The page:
About WordPress Security

Today I woke up ready to talk a little bit about WordPress security. Let’s say you just got a beautiful website designed for you by a very skilled freelancer. Let’s say you instructed your freelancer to set up a woo-commerce store so you can sell your products or services to your customers. This implies taking customer data: names, emails, shipping addresses, etc, everything is stored in one place: your website server.

See how this might go wrong? Everything is stored in the same website your clients use to access your store, the only gate to your kingdom is your admin password. Somebody that knows you personally and wants to do you badly might try to steal your password, OK you might say I will be just very secretive and careful with my passwords! Fair enough, that might work: locally. But what about your typical offshore hacker who is running a bot to brute force passwords, and tries just about any websites that run on WordPress, are you protected from those? What if I told you that every single minute there are multiple attempts at most WordPress sites to access their default wp-admin and use the default admin user. No person is doing the hacking, the hacking is done automatically by bots that jump from website to website hoping to find the easiest target to get.

Figure 1. Monthly summary of attacks of one of the low traffic websites(ingenieriamw.com) I’m currently mantaining is getting.

So you might ask, damn! How do I protect myself from those? Well, the simple answer is everything is hackable, but if you protect yourself to a certain level, the attacker will just give up and continue its search onto another easier target.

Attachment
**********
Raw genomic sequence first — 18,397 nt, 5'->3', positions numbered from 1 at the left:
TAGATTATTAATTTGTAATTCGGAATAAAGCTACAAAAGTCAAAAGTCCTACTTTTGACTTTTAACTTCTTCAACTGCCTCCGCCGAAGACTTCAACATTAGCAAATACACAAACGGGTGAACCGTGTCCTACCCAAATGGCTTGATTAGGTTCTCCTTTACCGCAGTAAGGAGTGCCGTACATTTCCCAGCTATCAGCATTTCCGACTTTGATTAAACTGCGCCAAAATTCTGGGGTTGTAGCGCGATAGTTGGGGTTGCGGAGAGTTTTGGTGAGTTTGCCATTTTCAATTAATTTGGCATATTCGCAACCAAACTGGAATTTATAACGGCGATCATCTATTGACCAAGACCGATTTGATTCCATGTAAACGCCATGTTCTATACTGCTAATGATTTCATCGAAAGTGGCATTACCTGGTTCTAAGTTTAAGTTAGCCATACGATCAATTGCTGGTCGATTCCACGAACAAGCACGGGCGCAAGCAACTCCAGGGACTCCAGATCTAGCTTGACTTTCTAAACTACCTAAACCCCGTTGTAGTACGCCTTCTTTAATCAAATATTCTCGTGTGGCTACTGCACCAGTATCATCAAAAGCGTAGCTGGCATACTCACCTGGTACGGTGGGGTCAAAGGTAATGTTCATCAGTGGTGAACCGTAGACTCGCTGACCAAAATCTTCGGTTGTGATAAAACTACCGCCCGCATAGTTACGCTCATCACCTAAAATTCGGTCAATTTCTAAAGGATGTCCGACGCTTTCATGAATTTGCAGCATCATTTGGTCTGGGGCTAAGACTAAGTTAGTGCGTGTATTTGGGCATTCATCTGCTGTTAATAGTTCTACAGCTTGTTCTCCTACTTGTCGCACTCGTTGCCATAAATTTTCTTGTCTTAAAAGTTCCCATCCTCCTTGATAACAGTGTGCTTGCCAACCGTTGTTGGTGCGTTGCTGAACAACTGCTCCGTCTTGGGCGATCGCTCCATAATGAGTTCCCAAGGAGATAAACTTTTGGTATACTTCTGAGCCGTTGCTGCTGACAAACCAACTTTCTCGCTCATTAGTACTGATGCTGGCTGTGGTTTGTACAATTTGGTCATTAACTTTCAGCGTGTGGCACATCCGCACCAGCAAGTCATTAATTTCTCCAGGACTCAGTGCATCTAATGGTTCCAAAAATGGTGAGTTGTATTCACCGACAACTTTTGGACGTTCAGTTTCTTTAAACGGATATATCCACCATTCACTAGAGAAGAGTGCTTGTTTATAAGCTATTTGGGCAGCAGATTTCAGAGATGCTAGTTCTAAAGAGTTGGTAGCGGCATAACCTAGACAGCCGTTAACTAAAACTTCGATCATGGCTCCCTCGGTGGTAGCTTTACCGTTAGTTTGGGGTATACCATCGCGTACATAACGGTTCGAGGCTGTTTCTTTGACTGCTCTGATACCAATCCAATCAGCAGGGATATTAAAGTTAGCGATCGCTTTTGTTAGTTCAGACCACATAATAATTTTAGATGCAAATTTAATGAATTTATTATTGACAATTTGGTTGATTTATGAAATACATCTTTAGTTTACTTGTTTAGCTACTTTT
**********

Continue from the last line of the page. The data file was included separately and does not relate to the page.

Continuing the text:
The goal when protecting your WordPress site is to put barriers, many layers of security that will prevent the system to be compromised.

Just like my other project with the natural barriers and how you use many layers of protection to obfuscate erosion causes, in this case, we have to obfuscate security vulnerabilities. In this post, I will mention the common ones you should always use to make your site alittle bit more secure when your budget is limited:

So let’s start, the first one is, please use a secure password and by secure I mean use a minimum of 8 characters in length, use symbols, and never use common words or words associated with your business or persona.

The next thing you want to do is to use cloud flare, cloud flare is free and offers you many layers of extra protection against dos attacks and hides your true IP.

Hide the default wp-admin

Install a security/firewall plugin and employ their recommended best security practices.

This is just a quick, dirty, very brief introduction to the world of WordPress security. If you want to make sure your site is secure: “try to hack it” and see how you can improve the security of everything you find; a backdoor, or an exploit that one of your plugins might have.